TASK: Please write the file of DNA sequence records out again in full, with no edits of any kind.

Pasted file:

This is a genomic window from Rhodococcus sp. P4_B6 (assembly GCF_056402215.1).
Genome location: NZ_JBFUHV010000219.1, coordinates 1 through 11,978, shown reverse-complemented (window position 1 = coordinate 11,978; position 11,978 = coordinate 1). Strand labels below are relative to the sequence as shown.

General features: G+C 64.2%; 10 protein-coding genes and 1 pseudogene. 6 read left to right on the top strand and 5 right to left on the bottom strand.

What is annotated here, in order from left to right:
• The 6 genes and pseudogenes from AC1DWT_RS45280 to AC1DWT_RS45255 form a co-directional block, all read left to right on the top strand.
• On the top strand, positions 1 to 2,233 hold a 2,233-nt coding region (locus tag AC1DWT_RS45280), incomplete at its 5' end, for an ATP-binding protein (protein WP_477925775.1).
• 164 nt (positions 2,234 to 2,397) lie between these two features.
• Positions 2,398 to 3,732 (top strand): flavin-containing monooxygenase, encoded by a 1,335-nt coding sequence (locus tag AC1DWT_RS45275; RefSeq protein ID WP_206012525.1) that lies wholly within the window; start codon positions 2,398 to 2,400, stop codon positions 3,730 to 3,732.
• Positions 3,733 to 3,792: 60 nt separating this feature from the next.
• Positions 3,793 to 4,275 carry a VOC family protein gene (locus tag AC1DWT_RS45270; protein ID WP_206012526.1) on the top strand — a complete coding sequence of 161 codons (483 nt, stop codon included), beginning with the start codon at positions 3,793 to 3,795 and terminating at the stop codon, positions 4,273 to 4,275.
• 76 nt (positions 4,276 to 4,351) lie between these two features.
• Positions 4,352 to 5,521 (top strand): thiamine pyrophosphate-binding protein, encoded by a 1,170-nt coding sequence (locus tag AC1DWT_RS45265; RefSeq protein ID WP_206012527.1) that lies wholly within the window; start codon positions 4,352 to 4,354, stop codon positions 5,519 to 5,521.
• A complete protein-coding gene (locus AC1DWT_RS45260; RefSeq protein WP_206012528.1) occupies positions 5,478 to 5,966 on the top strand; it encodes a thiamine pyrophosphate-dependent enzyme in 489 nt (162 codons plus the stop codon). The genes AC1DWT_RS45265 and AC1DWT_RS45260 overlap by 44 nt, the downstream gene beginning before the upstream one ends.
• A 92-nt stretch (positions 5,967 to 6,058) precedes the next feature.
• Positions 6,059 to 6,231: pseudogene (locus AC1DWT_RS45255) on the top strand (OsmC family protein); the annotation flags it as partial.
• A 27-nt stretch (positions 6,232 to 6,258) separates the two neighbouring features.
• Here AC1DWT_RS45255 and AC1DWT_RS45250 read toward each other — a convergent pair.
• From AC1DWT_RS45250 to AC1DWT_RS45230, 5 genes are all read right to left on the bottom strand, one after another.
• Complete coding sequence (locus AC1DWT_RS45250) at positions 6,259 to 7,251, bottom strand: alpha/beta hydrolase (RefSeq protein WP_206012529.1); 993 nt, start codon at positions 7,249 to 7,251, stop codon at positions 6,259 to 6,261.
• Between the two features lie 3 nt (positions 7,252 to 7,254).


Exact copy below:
This is a genomic window from Rhodococcus sp. P4_B6 (assembly GCF_056402215.1).
Genome location: NZ_JBFUHV010000219.1, coordinates 1 through 11,978, shown reverse-complemented (window position 1 = coordinate 11,978; position 11,978 = coordinate 1). Strand labels below are relative to the sequence as shown.

General features: G+C 64.2%; 10 protein-coding genes and 1 pseudogene. 6 read left to right on the top strand and 5 right to left on the bottom strand.

What is annotated here, in order from left to right:
• The 6 genes and pseudogenes from AC1DWT_RS45280 to AC1DWT_RS45255 form a co-directional block, all read left to right on the top strand.
• On the top strand, positions 1 to 2,233 hold a 2,233-nt coding region (locus tag AC1DWT_RS45280), incomplete at its 5' end, for an ATP-binding protein (protein WP_477925775.1).
• 164 nt (positions 2,234 to 2,397) lie between these two features.
• Positions 2,398 to 3,732 (top strand): flavin-containing monooxygenase, encoded by a 1,335-nt coding sequence (locus tag AC1DWT_RS45275; RefSeq protein ID WP_206012525.1) that lies wholly within the window; start codon positions 2,398 to 2,400, stop codon positions 3,730 to 3,732.
• Positions 3,733 to 3,792: 60 nt separating this feature from the next.
• Positions 3,793 to 4,275 carry a VOC family protein gene (locus tag AC1DWT_RS45270; protein ID WP_206012526.1) on the top strand — a complete coding sequence of 161 codons (483 nt, stop codon included), beginning with the start codon at positions 3,793 to 3,795 and terminating at the stop codon, positions 4,273 to 4,275.
• 76 nt (positions 4,276 to 4,351) lie between these two features.
• Positions 4,352 to 5,521 (top strand): thiamine pyrophosphate-binding protein, encoded by a 1,170-nt coding sequence (locus tag AC1DWT_RS45265; RefSeq protein ID WP_206012527.1) that lies wholly within the window; start codon positions 4,352 to 4,354, stop codon positions 5,519 to 5,521.
• A complete protein-coding gene (locus AC1DWT_RS45260; RefSeq protein WP_206012528.1) occupies positions 5,478 to 5,966 on the top strand; it encodes a thiamine pyrophosphate-dependent enzyme in 489 nt (162 codons plus the stop codon). The genes AC1DWT_RS45265 and AC1DWT_RS45260 overlap by 44 nt, the downstream gene beginning before the upstream one ends.
• A 92-nt stretch (positions 5,967 to 6,058) precedes the next feature.
• Positions 6,059 to 6,231: pseudogene (locus AC1DWT_RS45255) on the top strand (OsmC family protein); the annotation flags it as partial.
• A 27-nt stretch (positions 6,232 to 6,258) separates the two neighbouring features.
• Here AC1DWT_RS45255 and AC1DWT_RS45250 read toward each other — a convergent pair.
• From AC1DWT_RS45250 to AC1DWT_RS45230, 5 genes are all read right to left on the bottom strand, one after another.
• Complete coding sequence (locus AC1DWT_RS45250) at positions 6,259 to 7,251, bottom strand: alpha/beta hydrolase (RefSeq protein WP_206012529.1); 993 nt, start codon at positions 7,249 to 7,251, stop codon at positions 6,259 to 6,261.
• Between the two features lie 3 nt (positions 7,252 to 7,254).